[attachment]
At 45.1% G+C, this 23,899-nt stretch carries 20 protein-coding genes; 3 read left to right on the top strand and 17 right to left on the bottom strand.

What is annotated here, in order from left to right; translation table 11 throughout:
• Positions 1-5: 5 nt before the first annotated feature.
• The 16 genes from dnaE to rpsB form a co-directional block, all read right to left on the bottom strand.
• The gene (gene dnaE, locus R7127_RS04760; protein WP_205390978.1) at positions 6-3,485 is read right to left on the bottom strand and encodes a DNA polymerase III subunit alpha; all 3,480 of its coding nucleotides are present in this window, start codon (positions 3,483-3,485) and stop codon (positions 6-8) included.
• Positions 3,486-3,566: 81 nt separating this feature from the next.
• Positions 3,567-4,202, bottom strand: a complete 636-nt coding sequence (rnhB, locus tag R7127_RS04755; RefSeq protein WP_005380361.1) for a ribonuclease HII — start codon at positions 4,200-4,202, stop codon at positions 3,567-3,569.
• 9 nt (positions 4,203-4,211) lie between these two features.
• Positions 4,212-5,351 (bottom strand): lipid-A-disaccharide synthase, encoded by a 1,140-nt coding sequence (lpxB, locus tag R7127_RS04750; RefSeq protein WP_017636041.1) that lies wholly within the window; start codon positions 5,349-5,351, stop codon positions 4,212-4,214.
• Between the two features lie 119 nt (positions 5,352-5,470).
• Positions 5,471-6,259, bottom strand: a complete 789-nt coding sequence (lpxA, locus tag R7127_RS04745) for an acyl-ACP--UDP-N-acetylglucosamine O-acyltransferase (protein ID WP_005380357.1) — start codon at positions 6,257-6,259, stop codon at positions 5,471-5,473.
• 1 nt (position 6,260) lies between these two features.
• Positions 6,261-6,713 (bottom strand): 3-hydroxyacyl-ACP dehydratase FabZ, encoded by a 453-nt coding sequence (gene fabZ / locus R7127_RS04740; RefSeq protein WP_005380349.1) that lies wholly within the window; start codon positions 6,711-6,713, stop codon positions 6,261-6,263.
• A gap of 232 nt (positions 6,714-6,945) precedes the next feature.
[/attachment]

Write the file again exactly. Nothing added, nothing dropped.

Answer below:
At 45.1% G+C, this 23,899-nt stretch carries 20 protein-coding genes; 3 read left to right on the top strand and 17 right to left on the bottom strand.

What is annotated here, in order from left to right; translation table 11 throughout:
• Positions 1-5: 5 nt before the first annotated feature.
• The 16 genes from dnaE to rpsB form a co-directional block, all read right to left on the bottom strand.
• The gene (gene dnaE, locus R7127_RS04760; protein WP_205390978.1) at positions 6-3,485 is read right to left on the bottom strand and encodes a DNA polymerase III subunit alpha; all 3,480 of its coding nucleotides are present in this window, start codon (positions 3,483-3,485) and stop codon (positions 6-8) included.
• Positions 3,486-3,566: 81 nt separating this feature from the next.
• Positions 3,567-4,202, bottom strand: a complete 636-nt coding sequence (rnhB, locus tag R7127_RS04755; RefSeq protein WP_005380361.1) for a ribonuclease HII — start codon at positions 4,200-4,202, stop codon at positions 3,567-3,569.
• 9 nt (positions 4,203-4,211) lie between these two features.
• Positions 4,212-5,351 (bottom strand): lipid-A-disaccharide synthase, encoded by a 1,140-nt coding sequence (lpxB, locus tag R7127_RS04750; RefSeq protein WP_017636041.1) that lies wholly within the window; start codon positions 5,349-5,351, stop codon positions 4,212-4,214.
• Between the two features lie 119 nt (positions 5,352-5,470).
• Positions 5,471-6,259, bottom strand: a complete 789-nt coding sequence (lpxA, locus tag R7127_RS04745) for an acyl-ACP--UDP-N-acetylglucosamine O-acyltransferase (protein ID WP_005380357.1) — start codon at positions 6,257-6,259, stop codon at positions 5,471-5,473.
• 1 nt (position 6,260) lies between these two features.
• Positions 6,261-6,713 (bottom strand): 3-hydroxyacyl-ACP dehydratase FabZ, encoded by a 453-nt coding sequence (gene fabZ / locus R7127_RS04740; RefSeq protein WP_005380349.1) that lies wholly within the window; start codon positions 6,711-6,713, stop codon positions 6,261-6,263.
• A gap of 232 nt (positions 6,714-6,945) precedes the next feature.